Do you want to know what baby rabbits drink?
Baby rabbits drink nothing but milk from their mother for the first 6-8 weeks of their life. They cannot drink cow’s milk, although you can consider giving them another milk such as goat’s milk.
Put simply, rabbits drink milk, but it’s a bit more complicated than that.
So, why is it so complicated? What should you do if you are attempting to rear a baby rabbit? Getting this part right with their diet is important.
Thankfully, you don’t have that much to do when it comes to feeding your baby rabbit in the correct way. In fact, there are only a couple of simple steps to take.
Feeding Baby Rabbits Milk – The Basics
Let’s start with the absolute basics.
A baby rabbit is only ever going to feed on milk from its mother for the first 6-8 weeks. It won’t eat any solids at all during that period.
So, don’t even try that as it’s not healthy for them at this stage of their development.
However, even once that 8 week period has passed, they will still continue to wash down the few solids they consume with milk from their mother. This weaning process is long and slow, but it’s all part of nature, so we are fine with that.
Of course, this is all thanks to the fact that the milk contains the correct nutrients that the baby rabbit needs in order to grow and develop. Also, you may not know this, but rabbit milk contains the most calories out of all mammals, so the baby rabbit is getting all of the energy from this one single source.
But then, this is all to do with the baby rabbit and its mother. They will take control of how often they are fed, how much they drink and then caring for them after the fact.
What happens if the mother is not there? Well, that’s where you need to step in, but also life becomes more difficult. However, by the end of it all, you will feel an even stronger bond with your rabbit.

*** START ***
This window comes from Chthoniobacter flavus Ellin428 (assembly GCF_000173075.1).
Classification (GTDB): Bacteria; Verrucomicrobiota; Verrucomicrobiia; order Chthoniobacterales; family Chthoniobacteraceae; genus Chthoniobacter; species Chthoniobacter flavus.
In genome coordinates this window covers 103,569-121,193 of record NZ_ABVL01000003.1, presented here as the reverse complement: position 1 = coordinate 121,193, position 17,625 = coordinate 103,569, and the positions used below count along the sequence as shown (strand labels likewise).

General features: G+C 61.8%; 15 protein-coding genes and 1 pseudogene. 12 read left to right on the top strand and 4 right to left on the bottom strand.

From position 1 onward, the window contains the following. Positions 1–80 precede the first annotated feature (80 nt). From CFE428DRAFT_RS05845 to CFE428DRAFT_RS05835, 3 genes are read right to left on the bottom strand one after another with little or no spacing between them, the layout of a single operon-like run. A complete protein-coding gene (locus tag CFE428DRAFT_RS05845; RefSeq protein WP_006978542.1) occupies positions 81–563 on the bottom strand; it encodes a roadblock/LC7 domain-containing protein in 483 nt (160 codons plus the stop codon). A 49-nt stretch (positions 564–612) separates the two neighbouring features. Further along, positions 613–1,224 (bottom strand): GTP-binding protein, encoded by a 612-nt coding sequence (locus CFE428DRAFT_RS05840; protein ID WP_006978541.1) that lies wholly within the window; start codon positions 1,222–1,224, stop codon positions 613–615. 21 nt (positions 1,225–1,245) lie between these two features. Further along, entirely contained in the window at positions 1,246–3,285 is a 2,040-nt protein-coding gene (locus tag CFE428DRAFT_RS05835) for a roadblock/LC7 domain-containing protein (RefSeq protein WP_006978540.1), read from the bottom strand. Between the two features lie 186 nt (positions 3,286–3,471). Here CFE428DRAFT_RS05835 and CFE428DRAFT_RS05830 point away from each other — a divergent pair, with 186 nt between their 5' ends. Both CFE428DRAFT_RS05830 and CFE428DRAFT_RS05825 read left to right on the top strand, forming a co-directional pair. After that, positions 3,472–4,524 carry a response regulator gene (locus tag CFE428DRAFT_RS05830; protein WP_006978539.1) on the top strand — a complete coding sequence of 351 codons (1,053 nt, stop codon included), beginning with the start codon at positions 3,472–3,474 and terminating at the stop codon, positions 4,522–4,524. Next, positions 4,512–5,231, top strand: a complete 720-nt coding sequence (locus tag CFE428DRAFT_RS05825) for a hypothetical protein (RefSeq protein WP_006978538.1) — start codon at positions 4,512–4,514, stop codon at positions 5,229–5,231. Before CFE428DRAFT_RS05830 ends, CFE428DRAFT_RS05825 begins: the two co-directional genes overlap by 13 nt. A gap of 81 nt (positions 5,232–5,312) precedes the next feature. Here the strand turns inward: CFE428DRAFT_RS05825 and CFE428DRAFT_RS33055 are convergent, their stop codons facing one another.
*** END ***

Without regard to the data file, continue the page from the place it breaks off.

What Do Baby Rabbits Drink?
So, be aware that you cannot simply give a baby rabbit normal milk. Remember what we said earlier regarding it being high in calories, so your average milk is just not going to work.
This applies to any baby animal. What they need in order to develop and grow correctly is very specific. Giving them water or not paying attention to their needs can prove to be a disaster.
Now, that doesn’t mean you are out of options or need to get some rabbit milk from somewhere. Instead, there are alternatives that will work well, even if they are not perfect.
Kitten Milk Replacer
Your first option is kitten milk replacer, [Source] and you should have no difficulty finding this in your local pet store.
This is certainly higher in calories and closer to the perfect milk for your baby rabbit, but it still falls short.
Of course, as it’s designed for baby animals, in this case, a kitten, it does tend to have the correct nutrient balance you would want to give to an animal of this size.
However, you may want to add some heavy whipping cream, (one without sugar) to just provide a bit of a calorie boost.
Another option to consider is goat milk, and you can also buy this from your pet store. As with the kitten milk, you do need to add some of that cream as it too is lower in calories and those key nutrients.
To be honest, while it’s an option by using goat milk, it’s not the most popular. The kitten milk is perhaps the best route to go down, but if you don’t have access to that milk, then this is the second-best option.
How to Give Your Baby Rabbit a Drink